In 2010 there was a split within the pro-democracy party as moderate democrats in the Legislative Council voted in favor of the government's controversial electoral reform proposal. The split was characterized as a generational divide, a prominent theme in MLA's 2011 and 2012 albums “Hong Kong is a big shopping mall” 香港是個大商場 and “Lonely Friday” 寂寞的星期五. 

For example, in “To those on the train at Admiralty 2011″ (給金鐘地鐵站內車廂的人), the indie band turns a common scene in a subway platform into an allegory of generational conflicts: 



渣滓 你們曾經是夾在月台上有理想的人





After you are in the carriage, you don’t move on

History won’t forgive you

Scumbags, you were once a person with a dream waiting in the platform

What is a dream?

Some say it is in nirvana 

But you know that the dream is to push those who stand in the front to move on

Move on and move on

Against the backdrop of the Occupy Wall Street protests and the Arab Springs in 2011, the indie band expresses hope for change in Hong Kong. In “Young Men of Ngau Tau Kok” (2012) 牛頭角青年 they question why young people in Hong Kong were not rioting like the rest of the world. Ngau Tau Kok is an old industrial and residential district in Hong Kong, on the outskirts of the city. Young people of Ngau Tau Kok represent the most marginalized sector in the financial center:

A new motif on the hegemony of the real estate economy emerged in MLA's 2014 album “The right age for marriage” 適婚年齡. Since the late 1990s, Hong Kong's economy has been mainly driven by the real estate industry. After three decades of growth, many young people have been deprived of opportunities for social mobility thanks to excessive rent-seeking.

In “I am saving the downpayment secretly 2014″ 我在暗中儲首期, the narrator talks about the preparation for buying an apartment as an expression of love because in Hong Kong, getting married often implies buying a home to build a family:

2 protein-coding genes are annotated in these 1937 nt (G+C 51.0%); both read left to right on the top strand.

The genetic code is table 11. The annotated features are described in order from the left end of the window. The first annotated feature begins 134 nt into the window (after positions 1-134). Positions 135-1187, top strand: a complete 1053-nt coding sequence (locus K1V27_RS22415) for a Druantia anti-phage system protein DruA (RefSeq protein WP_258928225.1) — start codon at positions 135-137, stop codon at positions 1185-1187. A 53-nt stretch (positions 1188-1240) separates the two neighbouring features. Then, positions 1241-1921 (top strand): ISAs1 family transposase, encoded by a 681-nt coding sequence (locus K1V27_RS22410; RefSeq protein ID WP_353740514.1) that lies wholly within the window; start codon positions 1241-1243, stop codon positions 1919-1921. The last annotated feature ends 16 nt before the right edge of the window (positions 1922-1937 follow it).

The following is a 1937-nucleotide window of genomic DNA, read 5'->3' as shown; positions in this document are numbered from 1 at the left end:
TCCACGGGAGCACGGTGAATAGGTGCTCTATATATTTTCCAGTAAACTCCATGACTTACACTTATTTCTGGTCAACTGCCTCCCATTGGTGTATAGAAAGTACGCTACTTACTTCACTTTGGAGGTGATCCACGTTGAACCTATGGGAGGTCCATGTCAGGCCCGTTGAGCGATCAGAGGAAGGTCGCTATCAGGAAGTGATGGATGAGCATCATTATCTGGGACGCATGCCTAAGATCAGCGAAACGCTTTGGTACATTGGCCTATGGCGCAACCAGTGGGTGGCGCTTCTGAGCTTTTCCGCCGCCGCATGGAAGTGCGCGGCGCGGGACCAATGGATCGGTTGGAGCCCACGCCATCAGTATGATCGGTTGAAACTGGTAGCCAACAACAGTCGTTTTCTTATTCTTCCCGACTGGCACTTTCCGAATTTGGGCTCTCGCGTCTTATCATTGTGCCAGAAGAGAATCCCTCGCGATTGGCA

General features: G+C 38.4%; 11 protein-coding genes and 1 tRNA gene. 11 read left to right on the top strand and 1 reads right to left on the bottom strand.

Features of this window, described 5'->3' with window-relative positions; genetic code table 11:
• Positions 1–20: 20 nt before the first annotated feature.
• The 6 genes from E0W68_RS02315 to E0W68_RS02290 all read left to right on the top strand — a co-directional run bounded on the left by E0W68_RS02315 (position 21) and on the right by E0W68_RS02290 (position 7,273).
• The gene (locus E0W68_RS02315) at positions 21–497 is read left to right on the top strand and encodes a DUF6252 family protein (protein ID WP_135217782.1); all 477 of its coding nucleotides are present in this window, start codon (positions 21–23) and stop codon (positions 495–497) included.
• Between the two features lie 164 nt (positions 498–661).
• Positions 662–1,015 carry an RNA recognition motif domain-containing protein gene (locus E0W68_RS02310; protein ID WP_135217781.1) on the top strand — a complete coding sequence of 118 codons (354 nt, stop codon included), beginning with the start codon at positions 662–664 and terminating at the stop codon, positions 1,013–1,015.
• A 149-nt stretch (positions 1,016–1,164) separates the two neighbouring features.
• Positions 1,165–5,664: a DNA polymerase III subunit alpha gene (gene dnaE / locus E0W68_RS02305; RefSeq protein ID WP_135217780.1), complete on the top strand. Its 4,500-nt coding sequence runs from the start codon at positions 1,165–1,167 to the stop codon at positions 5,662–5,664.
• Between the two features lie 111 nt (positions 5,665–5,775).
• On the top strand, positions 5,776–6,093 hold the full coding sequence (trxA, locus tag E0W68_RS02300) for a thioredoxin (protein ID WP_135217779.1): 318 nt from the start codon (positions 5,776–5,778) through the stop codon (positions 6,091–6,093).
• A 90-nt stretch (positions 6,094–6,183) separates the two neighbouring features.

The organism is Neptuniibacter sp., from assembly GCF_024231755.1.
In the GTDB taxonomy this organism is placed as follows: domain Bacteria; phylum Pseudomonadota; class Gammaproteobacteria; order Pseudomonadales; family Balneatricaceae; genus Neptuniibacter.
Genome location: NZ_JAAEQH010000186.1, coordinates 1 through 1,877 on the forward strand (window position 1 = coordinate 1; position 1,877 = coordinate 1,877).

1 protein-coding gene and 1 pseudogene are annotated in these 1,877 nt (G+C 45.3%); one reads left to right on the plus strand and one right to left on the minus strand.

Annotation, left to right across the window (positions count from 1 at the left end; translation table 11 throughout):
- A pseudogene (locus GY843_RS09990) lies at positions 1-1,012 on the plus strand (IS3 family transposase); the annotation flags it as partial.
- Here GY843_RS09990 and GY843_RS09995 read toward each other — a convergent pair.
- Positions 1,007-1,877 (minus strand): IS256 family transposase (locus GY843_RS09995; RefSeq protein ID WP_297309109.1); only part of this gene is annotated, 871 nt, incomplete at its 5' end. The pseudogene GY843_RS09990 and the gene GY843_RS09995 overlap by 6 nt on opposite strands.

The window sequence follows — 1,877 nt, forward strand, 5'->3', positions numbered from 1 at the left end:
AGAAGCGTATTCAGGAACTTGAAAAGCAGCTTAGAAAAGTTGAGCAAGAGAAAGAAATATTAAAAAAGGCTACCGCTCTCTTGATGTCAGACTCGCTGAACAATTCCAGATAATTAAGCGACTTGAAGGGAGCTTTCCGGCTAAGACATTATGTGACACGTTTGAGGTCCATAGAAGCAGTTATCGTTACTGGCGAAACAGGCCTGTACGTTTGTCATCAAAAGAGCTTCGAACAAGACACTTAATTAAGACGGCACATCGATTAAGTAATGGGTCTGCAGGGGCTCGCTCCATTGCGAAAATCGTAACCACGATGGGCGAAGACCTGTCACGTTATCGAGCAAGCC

Political motifs are also dominant in MLA's 2014 production, which coincided with the pro-democracy Occupy Central protests in Hong Kong. The three-month sit-in protests were triggered by Beijing's political overreach into Hong Kong's Chief Executive election framework.

“Let's sleep on Connaught Road Central tonight 2014″ 今夜到干諾道中一起瞓 depicts the mass sit-in protests while in “Brand new Hong Kong 2014″ 美麗新香港, the narrator subtly expresses her frustrations about Beijing's control over the city, complaining “this Hong Kong no longer belongs to me” 這香港已不是我的地頭:

Political frustration was a consistent theme after the Occupy Central protests and MLA's 2016 album “Fo Tan Lai Ki” 火炭麗琪 expresses the sense of bitterness, dissolution, and suffocation through motifs related to cigarettes, weeds, and sex, as in “the Tenth cigarette” (2016) 第十支煙:

The feeling of frustration carries on in the duo's 2018 album “You said We'd be back” 你說之後會找我. Most of the songs are about traveling out of and within the city while being haunted by memories as shown in “Night flight to Amsterdam” 阿姆斯特丹夜機 and “A Good Trip One Night Along Nathan Road” 彌敦道的一晚:

The 2019 anti-extradition protests can thus be viewed as a collective outburst of infuriation and frustration. In “Miss Ng 2019″ 吳小姐, MLA depicted how an ordinary office lady ended up protesting on Nathan Road:

The latest album, “Tears of Sabina” (2021) 之淚 contains more songs about the 2019 protests, including “Classmate K” 同學, which depicts exchanges between protesters, and “Could use some ice-cream tonight” 今夜雪糕 which is about the arrest and prosecution of protesters.

The mood of the album is melancholic. The sorrow and sadness are expressed through motifs such as separation of lovers in “Every time you left” 每次你走的時分 and missing someone in gloomy weather in “Rained two days” 下了兩天的雨. These themes emerged partly because many Hongkongers have left the city after the introduction of the National Security Law on July 1, 2020.